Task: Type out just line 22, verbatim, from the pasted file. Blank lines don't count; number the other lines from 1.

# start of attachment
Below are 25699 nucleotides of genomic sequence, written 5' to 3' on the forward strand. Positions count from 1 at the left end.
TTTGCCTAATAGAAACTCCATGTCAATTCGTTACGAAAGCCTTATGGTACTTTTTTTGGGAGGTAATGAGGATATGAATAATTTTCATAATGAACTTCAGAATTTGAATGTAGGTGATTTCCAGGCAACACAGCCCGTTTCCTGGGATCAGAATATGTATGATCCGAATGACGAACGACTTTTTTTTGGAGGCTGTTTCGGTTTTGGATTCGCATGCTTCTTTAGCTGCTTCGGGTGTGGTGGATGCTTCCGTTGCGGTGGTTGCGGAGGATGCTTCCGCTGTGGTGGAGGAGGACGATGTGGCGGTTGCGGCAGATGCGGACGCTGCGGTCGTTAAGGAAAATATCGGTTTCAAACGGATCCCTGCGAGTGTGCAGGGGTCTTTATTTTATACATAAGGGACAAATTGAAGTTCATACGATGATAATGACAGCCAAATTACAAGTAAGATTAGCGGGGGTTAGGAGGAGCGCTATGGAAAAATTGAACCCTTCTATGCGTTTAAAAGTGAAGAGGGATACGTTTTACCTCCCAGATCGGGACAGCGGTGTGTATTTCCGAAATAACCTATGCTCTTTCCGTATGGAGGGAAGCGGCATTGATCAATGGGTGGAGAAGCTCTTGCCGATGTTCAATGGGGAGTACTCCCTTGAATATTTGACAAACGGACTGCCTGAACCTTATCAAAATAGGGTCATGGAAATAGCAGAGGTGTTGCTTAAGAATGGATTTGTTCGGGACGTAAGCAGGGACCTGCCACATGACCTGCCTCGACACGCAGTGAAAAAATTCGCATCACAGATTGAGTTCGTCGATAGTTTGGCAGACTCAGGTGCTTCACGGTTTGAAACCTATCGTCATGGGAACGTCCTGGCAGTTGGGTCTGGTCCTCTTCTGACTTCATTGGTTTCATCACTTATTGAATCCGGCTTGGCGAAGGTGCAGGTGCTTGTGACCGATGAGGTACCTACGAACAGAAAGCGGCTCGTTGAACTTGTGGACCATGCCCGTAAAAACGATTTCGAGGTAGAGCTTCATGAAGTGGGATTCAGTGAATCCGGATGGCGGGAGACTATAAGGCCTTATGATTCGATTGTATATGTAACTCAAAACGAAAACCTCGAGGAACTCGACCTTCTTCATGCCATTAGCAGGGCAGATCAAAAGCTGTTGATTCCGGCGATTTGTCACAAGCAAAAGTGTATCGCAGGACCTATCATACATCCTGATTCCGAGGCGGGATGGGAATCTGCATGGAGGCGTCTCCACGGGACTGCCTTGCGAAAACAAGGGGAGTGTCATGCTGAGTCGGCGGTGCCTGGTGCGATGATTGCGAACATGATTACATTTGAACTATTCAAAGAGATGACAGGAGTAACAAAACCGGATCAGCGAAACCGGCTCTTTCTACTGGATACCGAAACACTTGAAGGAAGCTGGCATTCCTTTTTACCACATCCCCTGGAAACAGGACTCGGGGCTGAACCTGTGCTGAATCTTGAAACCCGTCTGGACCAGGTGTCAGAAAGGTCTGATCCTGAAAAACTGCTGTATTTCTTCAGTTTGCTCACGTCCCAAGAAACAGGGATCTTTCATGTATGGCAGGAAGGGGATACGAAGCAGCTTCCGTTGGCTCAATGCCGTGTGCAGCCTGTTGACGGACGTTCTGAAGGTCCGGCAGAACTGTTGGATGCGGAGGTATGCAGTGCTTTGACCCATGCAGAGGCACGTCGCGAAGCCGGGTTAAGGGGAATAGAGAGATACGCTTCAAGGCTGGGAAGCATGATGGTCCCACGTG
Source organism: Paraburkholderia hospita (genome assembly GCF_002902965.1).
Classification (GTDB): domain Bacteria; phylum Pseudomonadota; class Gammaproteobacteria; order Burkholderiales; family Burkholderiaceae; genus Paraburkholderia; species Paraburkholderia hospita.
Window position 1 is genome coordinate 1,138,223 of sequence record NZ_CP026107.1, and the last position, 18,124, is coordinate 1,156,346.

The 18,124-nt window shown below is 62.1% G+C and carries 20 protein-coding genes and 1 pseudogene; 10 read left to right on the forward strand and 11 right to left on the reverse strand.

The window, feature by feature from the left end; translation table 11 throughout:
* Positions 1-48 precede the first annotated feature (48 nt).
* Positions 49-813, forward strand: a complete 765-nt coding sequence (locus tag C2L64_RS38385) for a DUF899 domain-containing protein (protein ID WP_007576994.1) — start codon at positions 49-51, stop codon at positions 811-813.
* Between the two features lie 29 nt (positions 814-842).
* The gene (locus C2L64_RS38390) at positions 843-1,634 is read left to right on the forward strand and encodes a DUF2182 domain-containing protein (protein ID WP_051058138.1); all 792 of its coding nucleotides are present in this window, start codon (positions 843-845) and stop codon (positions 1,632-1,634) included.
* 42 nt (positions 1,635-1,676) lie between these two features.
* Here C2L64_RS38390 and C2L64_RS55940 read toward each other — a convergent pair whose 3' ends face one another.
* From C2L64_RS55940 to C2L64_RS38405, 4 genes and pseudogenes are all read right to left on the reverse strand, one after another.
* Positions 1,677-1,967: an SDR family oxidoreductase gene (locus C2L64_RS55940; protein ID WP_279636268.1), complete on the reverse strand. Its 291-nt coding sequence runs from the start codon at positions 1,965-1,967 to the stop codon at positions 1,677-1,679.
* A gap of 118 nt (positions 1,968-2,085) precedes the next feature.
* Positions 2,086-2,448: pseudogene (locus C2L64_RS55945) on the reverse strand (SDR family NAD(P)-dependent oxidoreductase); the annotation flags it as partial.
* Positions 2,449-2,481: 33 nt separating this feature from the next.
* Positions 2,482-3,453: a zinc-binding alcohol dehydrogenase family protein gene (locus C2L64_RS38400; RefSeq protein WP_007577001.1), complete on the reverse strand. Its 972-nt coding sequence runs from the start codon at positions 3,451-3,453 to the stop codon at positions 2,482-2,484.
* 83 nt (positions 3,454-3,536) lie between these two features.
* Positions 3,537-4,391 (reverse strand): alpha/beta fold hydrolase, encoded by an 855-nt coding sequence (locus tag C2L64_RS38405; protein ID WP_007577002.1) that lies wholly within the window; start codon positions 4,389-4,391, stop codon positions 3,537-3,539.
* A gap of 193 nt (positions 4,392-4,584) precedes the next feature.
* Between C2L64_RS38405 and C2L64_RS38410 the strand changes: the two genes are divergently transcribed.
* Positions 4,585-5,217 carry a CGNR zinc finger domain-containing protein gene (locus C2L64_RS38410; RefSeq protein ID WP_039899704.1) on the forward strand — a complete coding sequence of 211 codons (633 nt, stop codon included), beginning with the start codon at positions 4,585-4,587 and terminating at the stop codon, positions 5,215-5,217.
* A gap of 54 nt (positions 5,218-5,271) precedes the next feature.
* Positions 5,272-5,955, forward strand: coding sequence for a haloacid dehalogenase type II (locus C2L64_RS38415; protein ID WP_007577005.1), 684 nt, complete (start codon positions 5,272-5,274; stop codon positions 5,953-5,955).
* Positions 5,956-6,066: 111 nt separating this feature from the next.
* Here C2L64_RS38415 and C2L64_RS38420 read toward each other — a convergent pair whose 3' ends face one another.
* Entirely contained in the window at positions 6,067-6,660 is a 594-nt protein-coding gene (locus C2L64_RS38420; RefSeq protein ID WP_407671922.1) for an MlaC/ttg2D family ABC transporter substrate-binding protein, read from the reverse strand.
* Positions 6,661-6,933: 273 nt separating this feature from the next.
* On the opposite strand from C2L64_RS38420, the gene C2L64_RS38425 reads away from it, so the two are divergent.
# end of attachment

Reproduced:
* A gap of 193 nt (positions 4,392-4,584) precedes the next feature.